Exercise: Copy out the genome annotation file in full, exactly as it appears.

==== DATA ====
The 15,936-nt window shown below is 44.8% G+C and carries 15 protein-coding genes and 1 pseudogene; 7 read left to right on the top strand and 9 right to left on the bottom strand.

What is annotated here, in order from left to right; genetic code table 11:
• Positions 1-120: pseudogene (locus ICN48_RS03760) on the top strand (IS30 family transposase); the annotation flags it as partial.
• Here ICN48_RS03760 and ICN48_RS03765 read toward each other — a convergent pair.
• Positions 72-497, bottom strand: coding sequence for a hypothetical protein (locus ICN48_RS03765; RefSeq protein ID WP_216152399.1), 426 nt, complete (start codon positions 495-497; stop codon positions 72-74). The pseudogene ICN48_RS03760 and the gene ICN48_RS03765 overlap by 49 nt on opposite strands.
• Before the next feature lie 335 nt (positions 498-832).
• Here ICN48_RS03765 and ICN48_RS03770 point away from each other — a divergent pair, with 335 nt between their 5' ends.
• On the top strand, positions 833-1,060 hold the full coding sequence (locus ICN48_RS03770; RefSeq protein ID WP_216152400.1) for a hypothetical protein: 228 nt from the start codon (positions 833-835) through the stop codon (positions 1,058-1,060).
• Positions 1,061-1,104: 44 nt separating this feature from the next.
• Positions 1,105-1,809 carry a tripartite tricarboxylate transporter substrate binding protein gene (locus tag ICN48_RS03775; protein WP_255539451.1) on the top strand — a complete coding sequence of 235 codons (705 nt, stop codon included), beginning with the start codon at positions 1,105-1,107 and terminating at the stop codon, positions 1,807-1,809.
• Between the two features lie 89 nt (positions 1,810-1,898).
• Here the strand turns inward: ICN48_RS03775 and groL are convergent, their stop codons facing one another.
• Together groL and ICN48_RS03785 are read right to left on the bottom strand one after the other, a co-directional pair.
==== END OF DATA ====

The 15,936-nt window shown below is 44.8% G+C and carries 15 protein-coding genes and 1 pseudogene; 7 read left to right on the top strand and 9 right to left on the bottom strand.

What is annotated here, in order from left to right; genetic code table 11:
• Positions 1-120: pseudogene (locus ICN48_RS03760) on the top strand (IS30 family transposase); the annotation flags it as partial.
• Here ICN48_RS03760 and ICN48_RS03765 read toward each other — a convergent pair.
• Positions 72-497, bottom strand: coding sequence for a hypothetical protein (locus ICN48_RS03765; RefSeq protein ID WP_216152399.1), 426 nt, complete (start codon positions 495-497; stop codon positions 72-74). The pseudogene ICN48_RS03760 and the gene ICN48_RS03765 overlap by 49 nt on opposite strands.
• Before the next feature lie 335 nt (positions 498-832).
• Here ICN48_RS03765 and ICN48_RS03770 point away from each other — a divergent pair, with 335 nt between their 5' ends.
• On the top strand, positions 833-1,060 hold the full coding sequence (locus ICN48_RS03770; RefSeq protein ID WP_216152400.1) for a hypothetical protein: 228 nt from the start codon (positions 833-835) through the stop codon (positions 1,058-1,060).
• Positions 1,061-1,104: 44 nt separating this feature from the next.
• Positions 1,105-1,809 carry a tripartite tricarboxylate transporter substrate binding protein gene (locus tag ICN48_RS03775; protein WP_255539451.1) on the top strand — a complete coding sequence of 235 codons (705 nt, stop codon included), beginning with the start codon at positions 1,105-1,107 and terminating at the stop codon, positions 1,807-1,809.
• Between the two features lie 89 nt (positions 1,810-1,898).
• Here the strand turns inward: ICN48_RS03775 and groL are convergent, their stop codons facing one another.
• Together groL and ICN48_RS03785 are read right to left on the bottom strand one after the other, a co-directional pair.